The jobless rate is still as much as a percentage point higher than Fed officials’ estimate of full employment. Both the FOMC statement last month, and the minutes released yesterday, emphasized there is still a “gap” between current labor-market conditions and “normal levels of labor utilization.” There are also signs of progress. Non-farm payrolls have increased at an average monthly rate of 230,000 this year, compared with 162,000 in the 2004-2007 pre-recession period.
In her Jackson Hole speech, Yellen could, as the minutes did, stress job-market progress. Or she could continue to point to the slack shown on her dashboard of labor-market data, which show the long-term unemployed, those out of work for 27 weeks or longer, represent 33 percent of the jobless, above the 19 percent average of 2004 to 2007.
Michael Feroli, chief U.S. economist at JPMorgan Chase & Co., said the Fed chair will probably be slightly more dovish than the committee consensus shown in the minutes.
“The committee is going where the data is going, and that is the way it should be,” said Feroli. “She is probably a bit more cautious than they are about the costs of raising rates too soon.”
Fed officials, discussing their strategy for eventual “normalization” of policy, expressed a desire to keep the federal funds rate as the key policy rate, targeting a range of 25 basis points “at the time of liftoff and for some time thereafter,” according to the minutes.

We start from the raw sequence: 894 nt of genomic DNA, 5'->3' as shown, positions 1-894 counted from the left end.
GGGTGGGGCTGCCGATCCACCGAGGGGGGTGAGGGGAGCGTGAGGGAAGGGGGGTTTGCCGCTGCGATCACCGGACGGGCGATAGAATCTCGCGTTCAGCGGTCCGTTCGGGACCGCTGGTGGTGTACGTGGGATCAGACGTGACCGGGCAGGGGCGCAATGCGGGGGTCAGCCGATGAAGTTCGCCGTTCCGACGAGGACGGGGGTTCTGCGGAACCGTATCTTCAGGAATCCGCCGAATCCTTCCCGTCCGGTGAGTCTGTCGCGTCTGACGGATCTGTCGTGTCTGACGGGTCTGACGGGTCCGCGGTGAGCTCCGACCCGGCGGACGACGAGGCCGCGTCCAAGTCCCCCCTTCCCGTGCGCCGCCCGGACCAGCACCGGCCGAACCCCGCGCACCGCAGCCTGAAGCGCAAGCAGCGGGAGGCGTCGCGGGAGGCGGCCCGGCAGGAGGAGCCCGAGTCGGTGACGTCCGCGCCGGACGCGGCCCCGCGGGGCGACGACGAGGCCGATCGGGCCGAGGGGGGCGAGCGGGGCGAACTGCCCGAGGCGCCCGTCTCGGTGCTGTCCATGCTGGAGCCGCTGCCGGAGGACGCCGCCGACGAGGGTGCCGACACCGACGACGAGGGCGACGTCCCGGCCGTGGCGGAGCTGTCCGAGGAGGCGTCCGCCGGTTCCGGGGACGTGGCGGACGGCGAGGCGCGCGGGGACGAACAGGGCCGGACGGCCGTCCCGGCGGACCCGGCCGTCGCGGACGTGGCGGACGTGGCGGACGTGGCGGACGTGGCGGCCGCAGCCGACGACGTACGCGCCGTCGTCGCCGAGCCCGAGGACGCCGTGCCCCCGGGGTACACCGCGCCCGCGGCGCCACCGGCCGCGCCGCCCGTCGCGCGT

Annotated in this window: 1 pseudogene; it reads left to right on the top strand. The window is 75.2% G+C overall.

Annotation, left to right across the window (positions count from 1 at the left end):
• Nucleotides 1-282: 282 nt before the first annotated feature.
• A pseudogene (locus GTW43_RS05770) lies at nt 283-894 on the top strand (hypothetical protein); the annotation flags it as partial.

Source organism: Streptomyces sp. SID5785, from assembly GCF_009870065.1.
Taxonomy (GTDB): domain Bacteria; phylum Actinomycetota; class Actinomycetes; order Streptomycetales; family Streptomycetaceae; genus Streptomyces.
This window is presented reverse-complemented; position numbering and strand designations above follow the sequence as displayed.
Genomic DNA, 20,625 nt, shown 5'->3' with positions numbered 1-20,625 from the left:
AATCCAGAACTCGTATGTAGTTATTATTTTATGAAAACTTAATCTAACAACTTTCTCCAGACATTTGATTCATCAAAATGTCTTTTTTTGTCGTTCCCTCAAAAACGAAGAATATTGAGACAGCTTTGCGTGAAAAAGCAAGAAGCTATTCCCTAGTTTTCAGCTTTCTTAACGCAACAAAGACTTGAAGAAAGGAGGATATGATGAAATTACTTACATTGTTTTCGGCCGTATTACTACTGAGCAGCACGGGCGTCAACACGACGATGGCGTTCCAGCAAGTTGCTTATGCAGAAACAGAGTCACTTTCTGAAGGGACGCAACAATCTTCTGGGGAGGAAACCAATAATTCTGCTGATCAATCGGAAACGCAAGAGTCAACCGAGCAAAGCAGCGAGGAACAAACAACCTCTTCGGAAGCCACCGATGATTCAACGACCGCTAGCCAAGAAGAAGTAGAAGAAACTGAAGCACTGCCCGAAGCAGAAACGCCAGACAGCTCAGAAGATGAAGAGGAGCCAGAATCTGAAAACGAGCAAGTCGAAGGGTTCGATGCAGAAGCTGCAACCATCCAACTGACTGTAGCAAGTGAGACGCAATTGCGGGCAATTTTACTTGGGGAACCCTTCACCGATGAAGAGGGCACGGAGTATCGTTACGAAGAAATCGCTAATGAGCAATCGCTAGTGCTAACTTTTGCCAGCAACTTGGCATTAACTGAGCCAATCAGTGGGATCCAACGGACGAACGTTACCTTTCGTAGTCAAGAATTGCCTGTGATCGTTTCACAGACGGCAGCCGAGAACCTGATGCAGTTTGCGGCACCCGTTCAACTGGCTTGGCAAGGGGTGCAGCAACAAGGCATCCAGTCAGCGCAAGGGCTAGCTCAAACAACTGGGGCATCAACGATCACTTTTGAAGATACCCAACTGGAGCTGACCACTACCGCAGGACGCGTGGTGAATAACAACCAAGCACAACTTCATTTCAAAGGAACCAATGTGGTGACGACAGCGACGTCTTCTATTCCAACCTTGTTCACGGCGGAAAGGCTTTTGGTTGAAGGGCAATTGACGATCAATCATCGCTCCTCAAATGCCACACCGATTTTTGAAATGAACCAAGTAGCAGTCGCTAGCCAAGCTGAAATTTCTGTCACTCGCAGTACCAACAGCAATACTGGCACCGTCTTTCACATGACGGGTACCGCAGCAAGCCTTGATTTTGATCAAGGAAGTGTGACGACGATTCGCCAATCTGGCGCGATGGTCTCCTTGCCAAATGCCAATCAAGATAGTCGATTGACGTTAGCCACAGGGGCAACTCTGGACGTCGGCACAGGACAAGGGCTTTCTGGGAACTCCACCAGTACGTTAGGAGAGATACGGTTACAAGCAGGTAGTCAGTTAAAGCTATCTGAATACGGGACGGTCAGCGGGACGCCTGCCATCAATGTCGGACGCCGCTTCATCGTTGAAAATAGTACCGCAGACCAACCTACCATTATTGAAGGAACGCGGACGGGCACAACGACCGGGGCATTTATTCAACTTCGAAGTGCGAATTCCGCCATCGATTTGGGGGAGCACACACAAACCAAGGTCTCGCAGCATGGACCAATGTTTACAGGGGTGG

They would use the rate of interest on excess reserves as the “primary tool used to move the federal funds rate into its target range” while “temporary use” of its reverse repurchase facility, which it uses to borrow cash overnight from money-market mutual funds and others, would help set the floor.
There was no discussion of the timing of a rate increase in the minutes. Fed officials have forecast that it would occur some time next year.
The FOMC in July continued cutting the monthly pace of asset purchases, reducing it by $10 billion for a sixth straight meeting, to $25 billion. Bond buying has boosted the central bank’s balance sheet to a record $4.43 trillion.
Weak wage growth and low inflation have been providing the Fed room to keep interest rates near zero to bolster further progress in the labor market. Average hourly earnings rose 2 percent in July from the year before, matching the mean increase over the past five years and down from 3.1 percent in the year ended December 2007, Labor Department data showed in the latest employment report.
In their statement following the July decision, Fed officials said that “economic activity rebounded in the second quarter” and “the likelihood of inflation running persistently below 2 percent,” the Fed’s target for price increases, “has diminished somewhat.”
The Fed’s preferred inflation gauge, the personal consumption expenditures index, rose 1.6 percent in June from a year earlier. The increase was just 1 percent in February.
Another measure, the consumer price index, rose 2 percent in July from a year earlier, following a 2.1 percent advance the prior month.